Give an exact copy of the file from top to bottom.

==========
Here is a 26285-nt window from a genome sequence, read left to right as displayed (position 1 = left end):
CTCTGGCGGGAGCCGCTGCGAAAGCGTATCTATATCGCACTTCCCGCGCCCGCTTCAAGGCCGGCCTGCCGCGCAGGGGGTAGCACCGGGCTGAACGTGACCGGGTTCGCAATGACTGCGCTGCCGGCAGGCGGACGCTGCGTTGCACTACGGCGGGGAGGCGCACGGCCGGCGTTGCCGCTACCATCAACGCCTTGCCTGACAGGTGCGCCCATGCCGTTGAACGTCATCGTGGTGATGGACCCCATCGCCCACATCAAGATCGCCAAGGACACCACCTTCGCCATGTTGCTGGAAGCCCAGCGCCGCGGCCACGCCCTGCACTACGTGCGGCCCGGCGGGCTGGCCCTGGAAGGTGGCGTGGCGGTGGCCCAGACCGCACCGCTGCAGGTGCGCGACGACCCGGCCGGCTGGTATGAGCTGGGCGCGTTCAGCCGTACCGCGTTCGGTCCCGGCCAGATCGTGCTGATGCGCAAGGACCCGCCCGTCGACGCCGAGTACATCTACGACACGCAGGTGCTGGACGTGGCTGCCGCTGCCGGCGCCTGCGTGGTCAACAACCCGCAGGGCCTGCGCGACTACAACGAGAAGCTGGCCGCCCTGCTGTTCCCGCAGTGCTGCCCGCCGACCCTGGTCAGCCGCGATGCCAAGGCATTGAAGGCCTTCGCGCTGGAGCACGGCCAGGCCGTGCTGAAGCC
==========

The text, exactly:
Here is a 26285-nt window from a genome sequence, read left to right as displayed (position 1 = left end):
CTCTGGCGGGAGCCGCTGCGAAAGCGTATCTATATCGCACTTCCCGCGCCCGCTTCAAGGCCGGCCTGCCGCGCAGGGGGTAGCACCGGGCTGAACGTGACCGGGTTCGCAATGACTGCGCTGCCGGCAGGCGGACGCTGCGTTGCACTACGGCGGGGAGGCGCACGGCCGGCGTTGCCGCTACCATCAACGCCTTGCCTGACAGGTGCGCCCATGCCGTTGAACGTCATCGTGGTGATGGACCCCATCGCCCACATCAAGATCGCCAAGGACACCACCTTCGCCATGTTGCTGGAAGCCCAGCGCCGCGGCCACGCCCTGCACTACGTGCGGCCCGGCGGGCTGGCCCTGGAAGGTGGCGTGGCGGTGGCCCAGACCGCACCGCTGCAGGTGCGCGACGACCCGGCCGGCTGGTATGAGCTGGGCGCGTTCAGCCGTACCGCGTTCGGTCCCGGCCAGATCGTGCTGATGCGCAAGGACCCGCCCGTCGACGCCGAGTACATCTACGACACGCAGGTGCTGGACGTGGCTGCCGCTGCCGGCGCCTGCGTGGTCAACAACCCGCAGGGCCTGCGCGACTACAACGAGAAGCTGGCCGCCCTGCTGTTCCCGCAGTGCTGCCCGCCGACCCTGGTCAGCCGCGATGCCAAGGCATTGAAGGCCTTCGCGCTGGAGCACGGCCAGGCCGTGCTGAAGCC